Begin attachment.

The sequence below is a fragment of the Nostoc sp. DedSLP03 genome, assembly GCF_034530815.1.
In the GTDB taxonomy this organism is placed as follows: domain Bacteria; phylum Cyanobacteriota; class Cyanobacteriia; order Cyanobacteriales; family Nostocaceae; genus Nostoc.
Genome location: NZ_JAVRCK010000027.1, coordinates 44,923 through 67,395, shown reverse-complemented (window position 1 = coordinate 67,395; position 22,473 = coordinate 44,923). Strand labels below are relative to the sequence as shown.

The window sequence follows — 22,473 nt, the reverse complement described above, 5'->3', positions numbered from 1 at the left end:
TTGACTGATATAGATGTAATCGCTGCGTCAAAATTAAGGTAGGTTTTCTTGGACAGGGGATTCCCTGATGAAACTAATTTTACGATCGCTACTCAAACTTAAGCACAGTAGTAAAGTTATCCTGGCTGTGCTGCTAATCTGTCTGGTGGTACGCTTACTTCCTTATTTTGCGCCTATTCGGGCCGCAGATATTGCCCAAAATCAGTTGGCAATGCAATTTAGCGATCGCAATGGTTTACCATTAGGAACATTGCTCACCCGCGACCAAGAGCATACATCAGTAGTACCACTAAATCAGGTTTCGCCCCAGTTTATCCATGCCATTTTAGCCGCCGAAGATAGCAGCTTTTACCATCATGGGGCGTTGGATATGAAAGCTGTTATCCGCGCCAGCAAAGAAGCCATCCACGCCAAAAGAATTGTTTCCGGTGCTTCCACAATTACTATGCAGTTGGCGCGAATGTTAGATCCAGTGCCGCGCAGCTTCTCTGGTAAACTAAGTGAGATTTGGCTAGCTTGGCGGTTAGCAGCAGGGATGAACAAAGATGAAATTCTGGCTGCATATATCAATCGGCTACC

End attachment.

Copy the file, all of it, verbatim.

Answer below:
The sequence below is a fragment of the Nostoc sp. DedSLP03 genome, assembly GCF_034530815.1.
In the GTDB taxonomy this organism is placed as follows: domain Bacteria; phylum Cyanobacteriota; class Cyanobacteriia; order Cyanobacteriales; family Nostocaceae; genus Nostoc.
Genome location: NZ_JAVRCK010000027.1, coordinates 44,923 through 67,395, shown reverse-complemented (window position 1 = coordinate 67,395; position 22,473 = coordinate 44,923). Strand labels below are relative to the sequence as shown.

The window sequence follows — 22,473 nt, the reverse complement described above, 5'->3', positions numbered from 1 at the left end:
TTGACTGATATAGATGTAATCGCTGCGTCAAAATTAAGGTAGGTTTTCTTGGACAGGGGATTCCCTGATGAAACTAATTTTACGATCGCTACTCAAACTTAAGCACAGTAGTAAAGTTATCCTGGCTGTGCTGCTAATCTGTCTGGTGGTACGCTTACTTCCTTATTTTGCGCCTATTCGGGCCGCAGATATTGCCCAAAATCAGTTGGCAATGCAATTTAGCGATCGCAATGGTTTACCATTAGGAACATTGCTCACCCGCGACCAAGAGCATACATCAGTAGTACCACTAAATCAGGTTTCGCCCCAGTTTATCCATGCCATTTTAGCCGCCGAAGATAGCAGCTTTTACCATCATGGGGCGTTGGATATGAAAGCTGTTATCCGCGCCAGCAAAGAAGCCATCCACGCCAAAAGAATTGTTTCCGGTGCTTCCACAATTACTATGCAGTTGGCGCGAATGTTAGATCCAGTGCCGCGCAGCTTCTCTGGTAAACTAAGTGAGATTTGGCTAGCTTGGCGGTTAGCAGCAGGGATGAACAAAGATGAAATTCTGGCTGCATATATCAATCGGCTACC